CEO perks hit the roof. Is it time to outsource the CEO?
Many CEOs received over 30% pay hikes in 2011-12, the period during which the net profits of companies they run went up by an average 5 to 10%
We all know that CEOs get paid a lot of money. American CEOs seem to be better paid than their counterparts in Europe or Asia. The New York Times had commissioned Equilar Inc., the executive compensation analysis firm, to analyse the compensation of top 200 executives in public companies in the US with at least $1 billion in revenue. The research found that the median 2012 pay package came in at $15.1 million — a leap of 16 per cent from 2011. The findings are interesting as in 2012 the research registered only a 2.8 per cent increase over 2011.
The situation was no different in 2009 – even at the height of the recession that crippled economies worldwide. During the downturn, the fat cats at Wall Street were still paid millions of dollars even though a majority of people were struggling for jobs and trying to make ends meet. Apart from higher salaries and perks, top company bosses got bonuses and stocks.
By 2011, CEOs made enormous gains on stock and options they were granted as part of pay packages in 2009 and 2010. Two-thirds got bonuses bigger than the ones they received in 2009, with some payouts more than three times as big, the Daily Mail reported.
The practice was established to give shareholders a non-binding vote on proposed compensation packages in an effort to curb surging CEO pay. Shareholders at 92 per cent of US companies as of June 2013 pass say-on-pay with more than 70 per cent approval, according to data compiled by Semler Brossy Consulting Group in Los Angeles.
“The headline this year is that companies are trying harder to explain their executive compensation programs to their largest institutional investors,” said Charlie Tharp, chief executive of the Center on Executive Compensation, told Washington Post in an interview. Center on Executive Compensation is a group established by an association of human resource directors. “There have been a continued trend toward stock awards and performance bonuses, and a decrease in options,” he said.
Shareholders don’t seem to be too bothered about the fact that CEOs have fat paychecks. “There is no evidence that shareholders are overly concerned with the levels of pay (with the exception of labor unions, who have their own motives), but rather care about tying pay more closely to performance,” said Kevin Murphy, a finance professor at the University of Southern California Marshall School of Business, in an interview. In fact, most of the companies are now moving towards a stock-based compensation package.
Currently, the stocks and options are the golden eggs for a CEO. Take a load of this: Zynga’s newly-appointed CEO Don Mattrick will receive $25 million in restricted stock vesting over three years, and additional restricted shares and options valued at $15 million besides the salary of $1 million and a joining bonus of $5 million.
In 2014, Mattrick is eligible for a bonus of as much as $5 million and a performance-based equity grant valued at $7 million, Bloomberg reported. Yahoo!’s Marissa Mayer, America’s highest paid female CEO, made $36.6 million last year comprising $30 million in stock and options.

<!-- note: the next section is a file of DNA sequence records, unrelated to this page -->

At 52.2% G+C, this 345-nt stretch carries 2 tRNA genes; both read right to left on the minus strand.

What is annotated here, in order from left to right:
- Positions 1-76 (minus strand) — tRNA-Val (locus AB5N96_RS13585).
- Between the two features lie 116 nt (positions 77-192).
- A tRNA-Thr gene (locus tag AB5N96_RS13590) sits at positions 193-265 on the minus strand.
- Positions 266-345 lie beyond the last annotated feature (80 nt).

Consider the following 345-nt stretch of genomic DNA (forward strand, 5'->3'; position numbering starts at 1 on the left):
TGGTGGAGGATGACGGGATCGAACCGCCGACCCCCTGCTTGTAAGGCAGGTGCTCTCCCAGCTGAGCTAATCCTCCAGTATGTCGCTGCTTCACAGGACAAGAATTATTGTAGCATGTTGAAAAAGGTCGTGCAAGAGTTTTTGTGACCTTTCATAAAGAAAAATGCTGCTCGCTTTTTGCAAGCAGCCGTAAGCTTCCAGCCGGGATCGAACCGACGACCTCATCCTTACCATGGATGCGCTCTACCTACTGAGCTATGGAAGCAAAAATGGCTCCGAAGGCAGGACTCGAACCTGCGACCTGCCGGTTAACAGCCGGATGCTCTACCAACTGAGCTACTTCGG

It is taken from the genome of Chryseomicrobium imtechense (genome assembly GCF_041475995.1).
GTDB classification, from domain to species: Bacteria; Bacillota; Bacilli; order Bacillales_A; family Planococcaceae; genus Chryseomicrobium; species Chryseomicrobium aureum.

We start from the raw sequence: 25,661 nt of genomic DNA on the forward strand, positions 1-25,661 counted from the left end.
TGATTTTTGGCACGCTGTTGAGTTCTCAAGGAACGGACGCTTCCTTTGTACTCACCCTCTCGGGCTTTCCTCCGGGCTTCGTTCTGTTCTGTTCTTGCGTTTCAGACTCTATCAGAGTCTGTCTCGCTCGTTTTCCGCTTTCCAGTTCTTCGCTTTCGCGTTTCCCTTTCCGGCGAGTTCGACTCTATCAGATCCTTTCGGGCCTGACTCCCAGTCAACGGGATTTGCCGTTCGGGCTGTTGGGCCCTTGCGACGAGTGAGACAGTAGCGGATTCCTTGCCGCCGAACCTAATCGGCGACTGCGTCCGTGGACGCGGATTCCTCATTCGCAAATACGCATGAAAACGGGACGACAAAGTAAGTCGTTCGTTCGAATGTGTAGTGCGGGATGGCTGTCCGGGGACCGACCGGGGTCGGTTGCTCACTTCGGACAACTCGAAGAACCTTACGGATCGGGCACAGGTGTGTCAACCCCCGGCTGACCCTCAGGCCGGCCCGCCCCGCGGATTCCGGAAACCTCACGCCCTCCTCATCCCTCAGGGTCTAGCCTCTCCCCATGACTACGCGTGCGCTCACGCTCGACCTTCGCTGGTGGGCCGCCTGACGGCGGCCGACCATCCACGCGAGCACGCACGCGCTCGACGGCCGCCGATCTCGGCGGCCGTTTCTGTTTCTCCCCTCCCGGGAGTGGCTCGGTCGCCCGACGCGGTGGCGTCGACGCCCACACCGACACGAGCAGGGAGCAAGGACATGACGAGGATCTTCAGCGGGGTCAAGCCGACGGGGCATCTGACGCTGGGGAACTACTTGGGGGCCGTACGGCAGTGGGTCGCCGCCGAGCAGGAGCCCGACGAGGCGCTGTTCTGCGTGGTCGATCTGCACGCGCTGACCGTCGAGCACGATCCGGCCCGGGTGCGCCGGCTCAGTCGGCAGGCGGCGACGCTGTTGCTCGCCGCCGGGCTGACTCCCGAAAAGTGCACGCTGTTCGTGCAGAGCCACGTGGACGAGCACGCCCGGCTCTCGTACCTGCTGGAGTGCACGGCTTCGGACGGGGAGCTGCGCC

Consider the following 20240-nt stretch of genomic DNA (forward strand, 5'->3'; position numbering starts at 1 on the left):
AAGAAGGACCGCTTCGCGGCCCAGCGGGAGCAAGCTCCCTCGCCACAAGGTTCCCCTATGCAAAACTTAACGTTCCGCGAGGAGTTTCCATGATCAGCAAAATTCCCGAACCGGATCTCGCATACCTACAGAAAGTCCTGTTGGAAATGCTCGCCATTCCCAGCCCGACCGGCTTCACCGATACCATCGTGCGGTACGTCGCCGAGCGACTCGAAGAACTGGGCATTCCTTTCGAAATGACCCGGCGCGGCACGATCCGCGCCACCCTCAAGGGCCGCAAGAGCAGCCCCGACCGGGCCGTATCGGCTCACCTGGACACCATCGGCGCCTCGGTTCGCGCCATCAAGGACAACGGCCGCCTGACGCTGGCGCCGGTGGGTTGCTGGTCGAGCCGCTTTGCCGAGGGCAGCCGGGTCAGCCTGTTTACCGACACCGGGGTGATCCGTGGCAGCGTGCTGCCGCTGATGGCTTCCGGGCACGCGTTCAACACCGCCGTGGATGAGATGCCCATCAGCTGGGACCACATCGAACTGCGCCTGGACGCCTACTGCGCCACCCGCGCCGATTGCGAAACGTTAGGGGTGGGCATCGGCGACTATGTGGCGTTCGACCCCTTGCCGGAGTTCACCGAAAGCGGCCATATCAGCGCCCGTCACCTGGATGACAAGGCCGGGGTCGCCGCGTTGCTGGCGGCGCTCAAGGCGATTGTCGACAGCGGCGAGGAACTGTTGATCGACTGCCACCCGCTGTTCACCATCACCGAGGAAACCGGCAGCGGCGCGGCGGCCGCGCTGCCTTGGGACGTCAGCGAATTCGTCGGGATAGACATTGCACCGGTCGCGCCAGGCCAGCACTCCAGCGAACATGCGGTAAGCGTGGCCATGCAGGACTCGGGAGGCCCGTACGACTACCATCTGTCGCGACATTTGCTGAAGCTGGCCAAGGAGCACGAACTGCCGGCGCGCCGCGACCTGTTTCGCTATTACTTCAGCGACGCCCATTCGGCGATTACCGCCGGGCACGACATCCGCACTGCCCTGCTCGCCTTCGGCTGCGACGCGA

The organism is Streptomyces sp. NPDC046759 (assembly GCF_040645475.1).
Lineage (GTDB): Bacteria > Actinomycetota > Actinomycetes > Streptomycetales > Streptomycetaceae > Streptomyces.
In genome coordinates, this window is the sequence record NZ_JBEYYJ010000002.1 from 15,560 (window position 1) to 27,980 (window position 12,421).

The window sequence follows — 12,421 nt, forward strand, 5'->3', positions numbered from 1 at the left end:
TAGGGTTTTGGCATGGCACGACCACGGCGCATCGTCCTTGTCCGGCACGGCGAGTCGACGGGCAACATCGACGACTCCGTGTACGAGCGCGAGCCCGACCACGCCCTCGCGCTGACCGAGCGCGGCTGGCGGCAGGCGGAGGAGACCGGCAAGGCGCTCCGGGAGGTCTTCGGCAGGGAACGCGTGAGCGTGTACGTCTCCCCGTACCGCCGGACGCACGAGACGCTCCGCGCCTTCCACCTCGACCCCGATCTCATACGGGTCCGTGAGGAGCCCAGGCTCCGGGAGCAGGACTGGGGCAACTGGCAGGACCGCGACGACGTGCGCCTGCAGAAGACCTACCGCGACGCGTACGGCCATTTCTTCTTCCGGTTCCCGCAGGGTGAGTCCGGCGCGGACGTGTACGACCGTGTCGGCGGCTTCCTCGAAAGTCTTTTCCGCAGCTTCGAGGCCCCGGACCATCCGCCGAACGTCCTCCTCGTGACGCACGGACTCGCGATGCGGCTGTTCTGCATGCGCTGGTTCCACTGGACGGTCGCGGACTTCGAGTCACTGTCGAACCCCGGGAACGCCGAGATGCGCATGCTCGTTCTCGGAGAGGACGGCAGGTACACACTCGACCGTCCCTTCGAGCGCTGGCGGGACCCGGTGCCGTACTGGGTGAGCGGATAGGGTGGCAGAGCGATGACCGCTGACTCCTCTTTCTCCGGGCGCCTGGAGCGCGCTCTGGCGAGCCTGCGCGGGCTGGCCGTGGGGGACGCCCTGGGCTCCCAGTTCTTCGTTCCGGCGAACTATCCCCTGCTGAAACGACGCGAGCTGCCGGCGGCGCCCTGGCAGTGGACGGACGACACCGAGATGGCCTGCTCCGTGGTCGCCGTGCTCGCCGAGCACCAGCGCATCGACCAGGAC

The compensation structure of Orcale’s Lawrence J. Ellison, the highest paid CEO in the world, reads like this: Salary: $1; Bonus: $3.9 million; Perks: $1.5 million; Options: $90 million. So is CEO pay linked to performance? It would not seem so – A Business Standard reported that many CEOs received over 30 per cent pay hikes in 2011-12 — the period during which the net profits of the companies they run went up by an average five to 10 per cent.
CEO pay is far out of proportion to the value executives add to their companies and the economy, say Josh Bivens and Lawrence Mishel, economists at the Economic Policy Institute, a left-leaning think tank. After pressure from corporate governance activists, who were unhappy with the big payouts, many companies have revamped the compensation structures.
In India, the average wage disparity between the CEOs and entry-level employees is the highest in the world. According to a survey by the global human resource outsourcing firm Aon Hewitt, the Indian CEO typically earns 600 times more than a beginner whereas in the US, Europe and China, CEOs make between 200 to 300 times more than an entry-level employee’s salary.
Another study by Institutional Investor Advisory Services India Limited (IiAS) shows that the average CEO renumeration for BSE 500 companies has gone up in the last four years by 25 per cent. Most of these companies have a two-part remuneration structure – fixed and variable. While the public sector executives of the BSE 100 companies were paid an average remuneration of Rs 51 lakh FY11, their private sector peers were paid Rs 6.89 crore.
Infosys founder and Executive Chairman N.R. Narayana Murthy set a precedent when he decided to take just Re 1 as salary. On the global side, Hewlett Packard's Meg Whitman, Google's Larry Page, Facebook's Mark Zuckerberg and Fossil CEO Kosta Kartsotis are among the corner room biggies who have, of late, settled for $1 salary.
But, they would all make up the loss in another form – stocks. A Times of India report said that Murthy earned a dividend of nearly Rs 10 crore in FY 12 from his 0.41 per cent stake. Murthy and his team's Re 1 salary will not attract any taxes. They will not have to pay taxes on dividend income too as dividends are tax free in the hands of the shareholders.